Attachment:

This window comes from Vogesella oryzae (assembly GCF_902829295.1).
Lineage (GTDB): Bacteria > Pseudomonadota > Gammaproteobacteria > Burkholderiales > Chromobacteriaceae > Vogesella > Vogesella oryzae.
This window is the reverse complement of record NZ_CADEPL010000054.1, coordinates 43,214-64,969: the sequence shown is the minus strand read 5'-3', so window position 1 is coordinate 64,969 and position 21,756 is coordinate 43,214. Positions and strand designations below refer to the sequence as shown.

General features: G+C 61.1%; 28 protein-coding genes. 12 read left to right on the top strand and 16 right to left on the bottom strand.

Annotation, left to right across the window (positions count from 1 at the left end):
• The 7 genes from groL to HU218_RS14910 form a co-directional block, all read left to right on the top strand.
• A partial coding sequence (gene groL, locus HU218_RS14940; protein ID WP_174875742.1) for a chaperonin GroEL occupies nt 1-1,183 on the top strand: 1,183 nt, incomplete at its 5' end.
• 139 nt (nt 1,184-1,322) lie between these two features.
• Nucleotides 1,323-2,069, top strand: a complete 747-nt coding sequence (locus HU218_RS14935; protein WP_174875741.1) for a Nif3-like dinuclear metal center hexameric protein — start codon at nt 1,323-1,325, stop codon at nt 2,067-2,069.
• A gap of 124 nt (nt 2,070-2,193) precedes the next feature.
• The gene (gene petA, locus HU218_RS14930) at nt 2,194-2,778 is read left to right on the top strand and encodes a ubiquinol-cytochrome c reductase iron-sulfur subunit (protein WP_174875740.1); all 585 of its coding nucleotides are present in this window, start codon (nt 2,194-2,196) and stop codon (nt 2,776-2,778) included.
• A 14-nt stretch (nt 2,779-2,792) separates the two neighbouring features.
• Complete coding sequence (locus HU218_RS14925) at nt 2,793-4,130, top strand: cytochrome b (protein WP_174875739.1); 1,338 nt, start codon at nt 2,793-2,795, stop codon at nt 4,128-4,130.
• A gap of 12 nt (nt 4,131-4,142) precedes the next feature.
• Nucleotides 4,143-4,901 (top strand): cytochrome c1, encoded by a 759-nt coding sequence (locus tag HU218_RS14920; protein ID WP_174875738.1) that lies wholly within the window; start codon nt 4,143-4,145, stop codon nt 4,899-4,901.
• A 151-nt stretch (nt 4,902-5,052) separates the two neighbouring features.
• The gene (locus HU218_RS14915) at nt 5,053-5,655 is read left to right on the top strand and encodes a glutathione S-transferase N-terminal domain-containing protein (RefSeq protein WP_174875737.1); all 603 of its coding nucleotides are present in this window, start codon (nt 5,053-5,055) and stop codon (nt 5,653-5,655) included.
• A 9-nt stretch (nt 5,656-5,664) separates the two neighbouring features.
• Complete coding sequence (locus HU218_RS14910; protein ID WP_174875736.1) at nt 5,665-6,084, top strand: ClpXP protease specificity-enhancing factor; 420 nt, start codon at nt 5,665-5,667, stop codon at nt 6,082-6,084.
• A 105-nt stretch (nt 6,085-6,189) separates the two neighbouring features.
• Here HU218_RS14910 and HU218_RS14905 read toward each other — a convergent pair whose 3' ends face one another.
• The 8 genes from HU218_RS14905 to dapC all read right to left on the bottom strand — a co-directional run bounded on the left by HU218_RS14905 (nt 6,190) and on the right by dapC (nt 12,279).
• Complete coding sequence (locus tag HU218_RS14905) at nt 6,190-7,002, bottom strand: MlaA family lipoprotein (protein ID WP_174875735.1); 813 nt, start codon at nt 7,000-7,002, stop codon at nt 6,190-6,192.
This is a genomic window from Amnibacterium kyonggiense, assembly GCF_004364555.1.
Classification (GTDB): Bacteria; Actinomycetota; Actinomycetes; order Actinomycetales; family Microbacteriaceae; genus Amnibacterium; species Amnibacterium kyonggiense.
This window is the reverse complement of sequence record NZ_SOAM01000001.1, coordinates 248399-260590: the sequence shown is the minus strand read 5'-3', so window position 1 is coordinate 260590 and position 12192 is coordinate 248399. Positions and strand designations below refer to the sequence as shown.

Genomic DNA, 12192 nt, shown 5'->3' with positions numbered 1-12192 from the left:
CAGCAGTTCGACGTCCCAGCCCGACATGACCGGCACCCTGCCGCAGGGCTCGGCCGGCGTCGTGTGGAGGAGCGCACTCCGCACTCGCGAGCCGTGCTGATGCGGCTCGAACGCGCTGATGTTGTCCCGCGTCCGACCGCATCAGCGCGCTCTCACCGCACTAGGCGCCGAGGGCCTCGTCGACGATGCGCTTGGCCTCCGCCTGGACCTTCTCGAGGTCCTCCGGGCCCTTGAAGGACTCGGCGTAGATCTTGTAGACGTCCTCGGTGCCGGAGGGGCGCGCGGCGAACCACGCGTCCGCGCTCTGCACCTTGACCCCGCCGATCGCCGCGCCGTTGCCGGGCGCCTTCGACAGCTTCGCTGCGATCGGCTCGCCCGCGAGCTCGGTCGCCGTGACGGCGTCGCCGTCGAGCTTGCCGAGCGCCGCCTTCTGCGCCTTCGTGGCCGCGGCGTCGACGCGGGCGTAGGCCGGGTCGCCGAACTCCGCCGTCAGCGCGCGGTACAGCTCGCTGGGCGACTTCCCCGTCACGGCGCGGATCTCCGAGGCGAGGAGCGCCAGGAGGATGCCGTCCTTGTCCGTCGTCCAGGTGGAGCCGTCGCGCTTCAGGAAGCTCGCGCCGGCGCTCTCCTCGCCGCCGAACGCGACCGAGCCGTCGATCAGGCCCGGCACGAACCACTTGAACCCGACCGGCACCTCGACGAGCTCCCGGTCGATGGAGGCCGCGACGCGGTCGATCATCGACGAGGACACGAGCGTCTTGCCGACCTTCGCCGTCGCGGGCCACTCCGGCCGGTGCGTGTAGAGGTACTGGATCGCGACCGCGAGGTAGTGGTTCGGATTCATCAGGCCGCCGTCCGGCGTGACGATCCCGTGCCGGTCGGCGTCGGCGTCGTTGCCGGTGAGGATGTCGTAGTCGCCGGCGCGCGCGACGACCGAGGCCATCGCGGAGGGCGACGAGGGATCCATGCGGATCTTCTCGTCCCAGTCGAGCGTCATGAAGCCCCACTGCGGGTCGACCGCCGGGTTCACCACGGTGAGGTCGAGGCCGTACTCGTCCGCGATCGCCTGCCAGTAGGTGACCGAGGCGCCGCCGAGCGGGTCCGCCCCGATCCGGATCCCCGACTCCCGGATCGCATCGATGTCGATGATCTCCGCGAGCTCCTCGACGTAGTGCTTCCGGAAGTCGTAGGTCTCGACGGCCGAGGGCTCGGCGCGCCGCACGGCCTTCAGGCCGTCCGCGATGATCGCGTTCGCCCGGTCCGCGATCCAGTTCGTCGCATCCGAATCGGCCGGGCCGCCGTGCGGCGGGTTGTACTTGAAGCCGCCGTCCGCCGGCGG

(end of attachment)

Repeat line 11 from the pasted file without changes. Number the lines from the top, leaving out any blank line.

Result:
• The gene (gene petA, locus HU218_RS14930) at nt 2,194-2,778 is read left to right on the top strand and encodes a ubiquinol-cytochrome c reductase iron-sulfur subunit (protein WP_174875740.1); all 585 of its coding nucleotides are present in this window, start codon (nt 2,194-2,196) and stop codon (nt 2,776-2,778) included.